This marks another excerpt from the Ontario Governments web-site publications on this new act and what it means. This segment deals with Insurance, 1st year budget and investments. To read the entire article, please click on the link at the bottom of this article.
Understanding how condominium insurance coverage is set-up, and how owners and boards can reduce risk, is the best protection in order to keep the corporation’s insurance record healthier. Condominium corporations can also protect themselves by adopting a standard unit by-law and/or an insurance deductible by-law.
Whether you live in a townhome or high rise, the impact of water damage as a result of a burst pipe can be a very trying experience.
Depending on the severity of the event you may be dealing with damaged possessions such as furniture and clothing (otherwise known as contents) and possibly your walls, ceilings and flooring. In extreme cases it may involve you having to relocate from your home for a period of time.
While each condo is unique, that Corporation’s Declaration, By-laws and Rules, as well as the Condominium Act, 1998 along with case law, provide some baseline in determining the responsibility of all parties.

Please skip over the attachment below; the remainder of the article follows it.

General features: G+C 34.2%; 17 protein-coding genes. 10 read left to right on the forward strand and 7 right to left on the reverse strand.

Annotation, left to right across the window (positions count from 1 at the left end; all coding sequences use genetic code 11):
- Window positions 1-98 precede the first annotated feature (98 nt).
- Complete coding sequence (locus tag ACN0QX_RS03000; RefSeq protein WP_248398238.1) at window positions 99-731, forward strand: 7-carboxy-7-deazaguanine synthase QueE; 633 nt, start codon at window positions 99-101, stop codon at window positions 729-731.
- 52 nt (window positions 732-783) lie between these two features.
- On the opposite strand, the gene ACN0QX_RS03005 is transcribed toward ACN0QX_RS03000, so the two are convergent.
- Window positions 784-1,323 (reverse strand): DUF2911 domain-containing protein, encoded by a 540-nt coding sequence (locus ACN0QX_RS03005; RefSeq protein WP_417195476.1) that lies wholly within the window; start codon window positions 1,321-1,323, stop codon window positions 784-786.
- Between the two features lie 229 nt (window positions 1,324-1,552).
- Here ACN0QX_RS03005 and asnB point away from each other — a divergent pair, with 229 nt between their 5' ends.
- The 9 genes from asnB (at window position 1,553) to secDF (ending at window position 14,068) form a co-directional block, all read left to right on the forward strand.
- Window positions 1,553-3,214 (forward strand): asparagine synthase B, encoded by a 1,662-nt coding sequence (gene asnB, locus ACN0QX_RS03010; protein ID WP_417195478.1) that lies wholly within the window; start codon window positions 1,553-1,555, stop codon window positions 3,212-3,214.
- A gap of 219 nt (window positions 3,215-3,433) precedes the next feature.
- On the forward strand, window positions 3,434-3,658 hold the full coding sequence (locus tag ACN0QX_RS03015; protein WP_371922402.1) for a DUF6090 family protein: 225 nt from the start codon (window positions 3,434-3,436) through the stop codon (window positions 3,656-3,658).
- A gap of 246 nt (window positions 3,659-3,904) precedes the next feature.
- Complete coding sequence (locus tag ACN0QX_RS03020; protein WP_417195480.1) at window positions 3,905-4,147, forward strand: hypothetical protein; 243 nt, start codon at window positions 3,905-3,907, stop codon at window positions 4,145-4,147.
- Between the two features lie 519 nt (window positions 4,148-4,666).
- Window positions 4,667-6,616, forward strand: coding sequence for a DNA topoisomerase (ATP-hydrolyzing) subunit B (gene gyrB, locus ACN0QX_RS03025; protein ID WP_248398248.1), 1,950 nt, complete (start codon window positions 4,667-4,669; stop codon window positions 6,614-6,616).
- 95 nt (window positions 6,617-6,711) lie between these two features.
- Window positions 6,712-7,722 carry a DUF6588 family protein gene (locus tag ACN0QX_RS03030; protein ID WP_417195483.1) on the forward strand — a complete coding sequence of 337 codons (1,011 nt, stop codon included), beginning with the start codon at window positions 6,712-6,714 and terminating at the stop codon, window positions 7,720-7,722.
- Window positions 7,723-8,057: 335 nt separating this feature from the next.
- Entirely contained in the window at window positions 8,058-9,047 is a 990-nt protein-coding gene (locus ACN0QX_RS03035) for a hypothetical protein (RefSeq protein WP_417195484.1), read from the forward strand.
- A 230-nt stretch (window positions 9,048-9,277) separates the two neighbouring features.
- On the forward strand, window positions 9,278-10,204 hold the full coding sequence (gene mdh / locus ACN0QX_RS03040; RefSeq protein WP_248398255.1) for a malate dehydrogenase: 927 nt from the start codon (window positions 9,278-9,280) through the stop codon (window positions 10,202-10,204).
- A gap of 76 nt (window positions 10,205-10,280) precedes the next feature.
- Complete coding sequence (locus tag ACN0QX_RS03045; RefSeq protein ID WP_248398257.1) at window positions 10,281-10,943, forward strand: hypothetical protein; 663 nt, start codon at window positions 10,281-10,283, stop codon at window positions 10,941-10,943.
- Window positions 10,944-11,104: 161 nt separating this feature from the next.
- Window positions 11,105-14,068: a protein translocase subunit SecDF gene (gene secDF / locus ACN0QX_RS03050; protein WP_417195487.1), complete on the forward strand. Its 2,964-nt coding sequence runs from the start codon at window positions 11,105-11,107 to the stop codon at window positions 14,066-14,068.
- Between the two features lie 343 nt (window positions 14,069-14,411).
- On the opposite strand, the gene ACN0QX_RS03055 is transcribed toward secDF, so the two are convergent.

The Occupational Health & Safety Act (OHSA) aims to protect workers from health and safety hazards on the job. It sets out duties for all workplace parties and rights for workers. It establishes procedures for dealing with workplace hazards and provides for enforcement of the law where compliance has not been achieved voluntarily.
Every officer and director of a corporation must take all reasonable care to ensure that the corporation complies with the Act and regulations as well as with any orders and requirements of Ministry of Labour inspectors, Directors and the Minister [section 32].
The goals and objectives stems from the premise of Recognize, Assess, Control and Evaluate.
The AODA was created with the intent to make Ontario a more accessible place to live and work, by clearly identifying, removing and preventing barriers for persons with disabilities. Making Ontario more accessible for people with disabilities creates a win-win situation for both businesses and customers.
Through this piece of legislation, five standards have been developed which place mandatory requirements on private and public sector businesses with at least one employee in Ontario. These standards are: Customer Service; Information and Communication; Employment, Transportation; and Built Environment.
A hot topic facing many condominiums in Ontario is the handling of second hand smoke.
The Province introduced the Smoke-Free Ontario Act to help smokers quit, encourage young people to never start, and most importantly, to protect people from exposure to second-hand smoke. Over the years, you have seen first-hand evidence of the Province’s strategy. It is illegal to light or use a tobacco product in a motor vehicle with anyone inside under 16 years of age. Smoking is banned on or around children’s playgrounds, publicly owned sports fields and all bar and restaurant patios.
The Act also prohibits smoking in the common areas of condominiums, which includes elevators, hallways, parking garages, party rooms, laundry facilities, lobbies and exercise areas, but does not attempt to regulate the use of a private dwelling.